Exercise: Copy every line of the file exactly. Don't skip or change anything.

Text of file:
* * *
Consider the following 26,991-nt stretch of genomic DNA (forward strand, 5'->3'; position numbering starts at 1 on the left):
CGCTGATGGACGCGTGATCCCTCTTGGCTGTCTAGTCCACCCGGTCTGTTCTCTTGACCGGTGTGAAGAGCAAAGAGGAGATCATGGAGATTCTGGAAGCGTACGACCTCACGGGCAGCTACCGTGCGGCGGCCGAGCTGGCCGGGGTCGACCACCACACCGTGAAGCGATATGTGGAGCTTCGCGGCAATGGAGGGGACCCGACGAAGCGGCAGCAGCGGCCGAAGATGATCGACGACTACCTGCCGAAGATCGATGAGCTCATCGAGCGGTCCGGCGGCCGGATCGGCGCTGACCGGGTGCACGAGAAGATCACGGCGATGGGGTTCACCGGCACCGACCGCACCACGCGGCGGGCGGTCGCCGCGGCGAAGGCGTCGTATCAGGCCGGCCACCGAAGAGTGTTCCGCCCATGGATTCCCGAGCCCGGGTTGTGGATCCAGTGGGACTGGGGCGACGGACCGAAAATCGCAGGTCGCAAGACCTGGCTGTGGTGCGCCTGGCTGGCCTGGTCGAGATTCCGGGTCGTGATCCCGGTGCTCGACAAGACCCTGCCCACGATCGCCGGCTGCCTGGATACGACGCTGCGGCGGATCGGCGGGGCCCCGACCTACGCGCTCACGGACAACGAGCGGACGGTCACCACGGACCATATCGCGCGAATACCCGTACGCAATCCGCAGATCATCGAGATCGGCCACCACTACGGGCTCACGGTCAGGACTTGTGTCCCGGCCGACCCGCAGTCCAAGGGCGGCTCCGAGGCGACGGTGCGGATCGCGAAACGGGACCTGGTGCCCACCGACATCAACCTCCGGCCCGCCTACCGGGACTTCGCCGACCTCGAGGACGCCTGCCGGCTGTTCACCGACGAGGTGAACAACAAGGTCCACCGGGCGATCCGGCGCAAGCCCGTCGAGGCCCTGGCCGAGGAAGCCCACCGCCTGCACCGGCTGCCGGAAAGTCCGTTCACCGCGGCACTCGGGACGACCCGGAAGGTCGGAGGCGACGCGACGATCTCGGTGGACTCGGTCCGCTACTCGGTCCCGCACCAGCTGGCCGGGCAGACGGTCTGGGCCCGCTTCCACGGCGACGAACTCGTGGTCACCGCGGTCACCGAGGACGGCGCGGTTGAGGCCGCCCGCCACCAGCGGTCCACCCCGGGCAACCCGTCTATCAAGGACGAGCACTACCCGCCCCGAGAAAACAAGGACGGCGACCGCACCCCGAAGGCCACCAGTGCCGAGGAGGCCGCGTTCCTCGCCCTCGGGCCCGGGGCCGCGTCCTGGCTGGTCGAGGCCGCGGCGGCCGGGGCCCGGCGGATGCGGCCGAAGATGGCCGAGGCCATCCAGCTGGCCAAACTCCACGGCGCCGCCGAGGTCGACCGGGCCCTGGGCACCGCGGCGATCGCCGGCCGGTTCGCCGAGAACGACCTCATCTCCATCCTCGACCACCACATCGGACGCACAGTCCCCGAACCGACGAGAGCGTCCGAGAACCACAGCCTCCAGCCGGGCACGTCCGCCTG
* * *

Consider the following 26,991-nt stretch of genomic DNA (forward strand, 5'->3'; position numbering starts at 1 on the left):
CGCTGATGGACGCGTGATCCCTCTTGGCTGTCTAGTCCACCCGGTCTGTTCTCTTGACCGGTGTGAAGAGCAAAGAGGAGATCATGGAGATTCTGGAAGCGTACGACCTCACGGGCAGCTACCGTGCGGCGGCCGAGCTGGCCGGGGTCGACCACCACACCGTGAAGCGATATGTGGAGCTTCGCGGCAATGGAGGGGACCCGACGAAGCGGCAGCAGCGGCCGAAGATGATCGACGACTACCTGCCGAAGATCGATGAGCTCATCGAGCGGTCCGGCGGCCGGATCGGCGCTGACCGGGTGCACGAGAAGATCACGGCGATGGGGTTCACCGGCACCGACCGCACCACGCGGCGGGCGGTCGCCGCGGCGAAGGCGTCGTATCAGGCCGGCCACCGAAGAGTGTTCCGCCCATGGATTCCCGAGCCCGGGTTGTGGATCCAGTGGGACTGGGGCGACGGACCGAAAATCGCAGGTCGCAAGACCTGGCTGTGGTGCGCCTGGCTGGCCTGGTCGAGATTCCGGGTCGTGATCCCGGTGCTCGACAAGACCCTGCCCACGATCGCCGGCTGCCTGGATACGACGCTGCGGCGGATCGGCGGGGCCCCGACCTACGCGCTCACGGACAACGAGCGGACGGTCACCACGGACCATATCGCGCGAATACCCGTACGCAATCCGCAGATCATCGAGATCGGCCACCACTACGGGCTCACGGTCAGGACTTGTGTCCCGGCCGACCCGCAGTCCAAGGGCGGCTCCGAGGCGACGGTGCGGATCGCGAAACGGGACCTGGTGCCCACCGACATCAACCTCCGGCCCGCCTACCGGGACTTCGCCGACCTCGAGGACGCCTGCCGGCTGTTCACCGACGAGGTGAACAACAAGGTCCACCGGGCGATCCGGCGCAAGCCCGTCGAGGCCCTGGCCGAGGAAGCCCACCGCCTGCACCGGCTGCCGGAAAGTCCGTTCACCGCGGCACTCGGGACGACCCGGAAGGTCGGAGGCGACGCGACGATCTCGGTGGACTCGGTCCGCTACTCGGTCCCGCACCAGCTGGCCGGGCAGACGGTCTGGGCCCGCTTCCACGGCGACGAACTCGTGGTCACCGCGGTCACCGAGGACGGCGCGGTTGAGGCCGCCCGCCACCAGCGGTCCACCCCGGGCAACCCGTCTATCAAGGACGAGCACTACCCGCCCCGAGAAAACAAGGACGGCGACCGCACCCCGAAGGCCACCAGTGCCGAGGAGGCCGCGTTCCTCGCCCTCGGGCCCGGGGCCGCGTCCTGGCTGGTCGAGGCCGCGGCGGCCGGGGCCCGGCGGATGCGGCCGAAGATGGCCGAGGCCATCCAGCTGGCCAAACTCCACGGCGCCGCCGAGGTCGACCGGGCCCTGGGCACCGCGGCGATCGCCGGCCGGTTCGCCGAGAACGACCTCATCTCCATCCTCGACCACCACATCGGACGCACAGTCCCCGAACCGACGAGAGCGTCCGAGAACCACAGCCTCCAGCCGGGCACGTCCGCCTG